Investors Wanted: Must Have Strong Stomach
NEW YORK (Reuters) - As deep-pocketed private investors line up to take advantage of a depressed U.S. commercial real estate market, the eventual winners are likely going to be players with the capital -- and the stomach -- to jump in while prices are hitting bottom.
It is too early to talk of a recovery, or even stabilization in a market hit by the double whammy of recession and a dearth of funding, industry experts told the Reuters Real Estate Summit this week.
But CB Richard Ellis broker Darcy Stacom, nicknamed the Queen of the Skyscraper, identified two groups of potential winners in the current cycle. One includes commercial tenants who could lower their occupancy costs by buying a property, and who may enjoy lower rents as leases come due.
The other is investors who stayed on the sidelines during the market upswing and who now have the required capital. Stacom said she has hosted "innumerable groups" of investors from Asia, South America and Canada looking to buy distressed New York office and residential space, as well as hotels.
When the AIG tower in lower Manhattan came onto the market, it attracted more than 400 bids, including some from current tenants, she said. It was eventually was sold to a consortium of Youngwoo & Associates, a New York investment firm, and South Korea's Kumho Investment Bank (010050.KS).
'HUGE WAR CHESTS'
Who will be the eventual winners?
"It depends on who has the stomach to step in and participate," Stacom said.
"Vornado is sitting on a huge war chest. They have the skill set, when the timing is right to hit, they'll hit. The LeFrak family is sitting on a huge war chest. It's really going to be up to them."
Investors could choose to buy individual buildings or entire companies that own lots of them, she said.
A weak U.S. economy has depressed demand for space in office buildings, distribution centers and other commercial properties, and pushed down rents and sale prices, while a freeze up in credit markets makes it hard -- if not impossible -- to fund deals.
The seizure of credit markets over the past year has led borrowers to seek extensions of loans, hoping availability of funding and property prices will improve in the interim.
Commercial real estate lenders have no choice but to extend loans for a year since it would be impossible to sell a property taken away from a borrower in the current climate. That means large banks may emerge as one of the losers.
"The real problems from loan portfolios all lie ahead, with the exception of residential," said Deutsche Bank analyst Richard Parkus. "(That includes) all of the commercial and industrial, to the extent that they loaded up on covenant-light corporate loans, secured loans. And many banks did exactly that."
The strategy of sitting on loans and waiting out the commercial real estate recession worked for some lenders in the 1990s, notably Citigroup, said Jacques Gordon, global strategist a LaSalle Investment Management.
But that strategy may not work this time around, since banks are in far worse shape than in the 1990s. Additionally, few banks have the staff needed to manage properties at a time when deteriorating fundamentals increase the debt burden.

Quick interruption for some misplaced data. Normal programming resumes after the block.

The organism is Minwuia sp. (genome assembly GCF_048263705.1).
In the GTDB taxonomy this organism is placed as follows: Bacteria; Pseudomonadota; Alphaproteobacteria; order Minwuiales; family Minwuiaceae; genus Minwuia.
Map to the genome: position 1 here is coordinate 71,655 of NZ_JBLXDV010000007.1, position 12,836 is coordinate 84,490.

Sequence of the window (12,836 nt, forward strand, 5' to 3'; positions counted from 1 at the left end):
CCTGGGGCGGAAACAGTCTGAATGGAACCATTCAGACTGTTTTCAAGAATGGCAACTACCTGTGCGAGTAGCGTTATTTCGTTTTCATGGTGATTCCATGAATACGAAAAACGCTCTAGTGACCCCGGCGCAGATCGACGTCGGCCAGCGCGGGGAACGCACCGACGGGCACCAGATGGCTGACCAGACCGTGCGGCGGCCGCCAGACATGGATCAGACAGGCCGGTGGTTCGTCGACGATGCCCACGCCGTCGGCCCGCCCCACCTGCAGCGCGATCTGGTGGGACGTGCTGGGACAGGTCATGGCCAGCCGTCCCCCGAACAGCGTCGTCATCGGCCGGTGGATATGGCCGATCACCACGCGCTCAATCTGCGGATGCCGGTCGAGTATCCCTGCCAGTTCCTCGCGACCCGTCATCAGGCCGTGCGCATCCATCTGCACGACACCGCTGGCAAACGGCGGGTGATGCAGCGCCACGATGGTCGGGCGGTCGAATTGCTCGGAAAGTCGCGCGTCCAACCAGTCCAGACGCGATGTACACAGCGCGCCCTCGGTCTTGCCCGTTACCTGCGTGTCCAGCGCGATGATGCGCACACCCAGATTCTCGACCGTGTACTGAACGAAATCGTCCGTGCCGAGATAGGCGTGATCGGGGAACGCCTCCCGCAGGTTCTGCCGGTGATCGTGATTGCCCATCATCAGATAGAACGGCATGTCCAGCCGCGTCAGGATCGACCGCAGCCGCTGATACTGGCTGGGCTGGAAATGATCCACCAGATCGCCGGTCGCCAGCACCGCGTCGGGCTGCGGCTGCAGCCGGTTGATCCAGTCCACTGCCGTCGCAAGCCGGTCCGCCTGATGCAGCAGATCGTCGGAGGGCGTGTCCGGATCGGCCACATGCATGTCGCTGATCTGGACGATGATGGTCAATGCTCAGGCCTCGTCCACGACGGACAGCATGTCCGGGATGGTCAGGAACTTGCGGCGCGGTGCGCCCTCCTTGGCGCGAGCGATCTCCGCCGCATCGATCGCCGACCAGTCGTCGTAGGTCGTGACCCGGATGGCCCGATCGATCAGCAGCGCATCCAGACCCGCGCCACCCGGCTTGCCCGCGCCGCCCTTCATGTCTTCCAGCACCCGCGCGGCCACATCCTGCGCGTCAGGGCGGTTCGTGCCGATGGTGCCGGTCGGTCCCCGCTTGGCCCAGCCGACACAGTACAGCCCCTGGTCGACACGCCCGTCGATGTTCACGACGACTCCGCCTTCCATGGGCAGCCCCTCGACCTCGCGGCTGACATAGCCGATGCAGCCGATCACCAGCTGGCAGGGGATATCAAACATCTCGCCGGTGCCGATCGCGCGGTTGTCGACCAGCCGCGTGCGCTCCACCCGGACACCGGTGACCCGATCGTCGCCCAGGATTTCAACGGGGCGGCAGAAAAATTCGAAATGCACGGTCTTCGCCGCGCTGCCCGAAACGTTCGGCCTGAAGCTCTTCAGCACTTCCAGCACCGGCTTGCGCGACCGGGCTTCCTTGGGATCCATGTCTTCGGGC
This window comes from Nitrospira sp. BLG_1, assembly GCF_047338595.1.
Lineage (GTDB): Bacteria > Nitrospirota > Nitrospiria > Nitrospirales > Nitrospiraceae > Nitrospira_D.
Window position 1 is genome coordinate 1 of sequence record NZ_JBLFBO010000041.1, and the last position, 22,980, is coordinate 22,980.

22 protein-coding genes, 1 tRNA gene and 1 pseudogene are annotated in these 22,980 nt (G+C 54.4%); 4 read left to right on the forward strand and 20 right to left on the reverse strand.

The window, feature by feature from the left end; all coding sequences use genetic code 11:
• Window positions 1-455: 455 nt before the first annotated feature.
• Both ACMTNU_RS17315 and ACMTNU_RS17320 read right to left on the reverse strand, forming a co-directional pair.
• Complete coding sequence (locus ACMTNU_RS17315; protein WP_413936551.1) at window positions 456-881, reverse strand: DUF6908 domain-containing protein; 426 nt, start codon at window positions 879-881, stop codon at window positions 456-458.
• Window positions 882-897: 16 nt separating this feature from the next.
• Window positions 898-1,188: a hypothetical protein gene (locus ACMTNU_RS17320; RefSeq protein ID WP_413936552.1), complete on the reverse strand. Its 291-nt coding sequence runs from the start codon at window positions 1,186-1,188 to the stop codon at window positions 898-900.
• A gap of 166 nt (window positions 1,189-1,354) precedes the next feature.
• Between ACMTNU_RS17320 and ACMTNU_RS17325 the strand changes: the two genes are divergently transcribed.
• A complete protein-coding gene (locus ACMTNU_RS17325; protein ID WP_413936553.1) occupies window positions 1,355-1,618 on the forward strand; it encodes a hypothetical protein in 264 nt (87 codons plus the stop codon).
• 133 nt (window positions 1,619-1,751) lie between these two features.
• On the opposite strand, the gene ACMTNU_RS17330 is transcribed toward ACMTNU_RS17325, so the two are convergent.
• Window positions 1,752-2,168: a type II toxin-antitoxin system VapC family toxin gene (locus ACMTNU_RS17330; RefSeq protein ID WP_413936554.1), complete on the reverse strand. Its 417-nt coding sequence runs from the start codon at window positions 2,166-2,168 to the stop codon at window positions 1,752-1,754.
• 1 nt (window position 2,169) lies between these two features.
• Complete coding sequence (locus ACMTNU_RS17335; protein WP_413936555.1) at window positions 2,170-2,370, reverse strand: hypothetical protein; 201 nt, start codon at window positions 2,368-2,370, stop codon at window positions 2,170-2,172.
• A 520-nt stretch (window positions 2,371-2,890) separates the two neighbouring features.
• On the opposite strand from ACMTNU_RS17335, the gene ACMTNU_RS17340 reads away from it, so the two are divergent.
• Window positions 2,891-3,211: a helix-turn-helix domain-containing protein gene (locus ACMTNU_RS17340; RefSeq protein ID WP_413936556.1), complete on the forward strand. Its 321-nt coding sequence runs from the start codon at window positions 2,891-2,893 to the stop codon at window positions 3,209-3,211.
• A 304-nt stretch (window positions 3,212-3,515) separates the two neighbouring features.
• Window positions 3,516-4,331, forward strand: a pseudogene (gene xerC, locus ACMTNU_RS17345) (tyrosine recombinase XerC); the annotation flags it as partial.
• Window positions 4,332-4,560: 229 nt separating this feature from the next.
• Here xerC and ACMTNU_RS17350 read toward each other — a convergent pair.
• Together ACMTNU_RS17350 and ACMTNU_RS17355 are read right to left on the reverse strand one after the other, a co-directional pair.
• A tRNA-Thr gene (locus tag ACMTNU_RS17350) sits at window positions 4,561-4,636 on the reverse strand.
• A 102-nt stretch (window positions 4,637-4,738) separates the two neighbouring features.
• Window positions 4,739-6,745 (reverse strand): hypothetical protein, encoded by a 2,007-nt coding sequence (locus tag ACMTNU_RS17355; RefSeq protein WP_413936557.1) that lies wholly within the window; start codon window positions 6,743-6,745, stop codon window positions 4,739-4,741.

And extending loans may just forestall the inevitable hit.
"By just extending the loan for another year, it looks like a good strategy today but I would suggest that some of these properties will not be able to carry their debt within the next six to 12 months," Gordon told the Summit.
Eventually, lenders may be stronger and therefore in a better position to write down the value of properties, letting them move either into foreclosure or into the hands of a new private equity buyer, Gordon said. But that process will take at least 12 months to get started.
'CAPITAL IS KING'
Deep-pocketed private capital investors are lining up but are waiting for the dust to clear before they buy distressed debt, offer specialized mezzanine loans, or provide equity, Parkus said.
"There are many avenues for private capital to come in and fill what is going to be a massive void in financing. It's not clear why you would buy now when prices are coming down dramatically. I don't think that they will come in for another 12 months or so."
A major concern for property owners is that new buyers of distressed assets will lower rents, in another blow to values.
Tom Shapiro, founder of GoldenTree InSite Partners, noted that a lot of money is on the sidelines.
"There are starting to be amazing opportunities out there," Shapiro said, adding that some of the most attractive deals right now involved recapitalizing existing projects.
"Capital is king and it's very hard to raise money right now," he said. "Even if you have the best intentions and an incredibly talented team, if you try to raise a U.S. fund right now, it will take twice as long as you'd be lucky to raise half of what you did before."
Deutsche Bank's Parkus also said he saw opportunity -- eventually.
"Anybody who really knows anything about commercial real estate realizes that the next five to 10 years will present a world of opportunity," he said.
(Reporting by Nick Zieminski; Additional reporting by Ilaina Jonas; Editing by Richard Chang)
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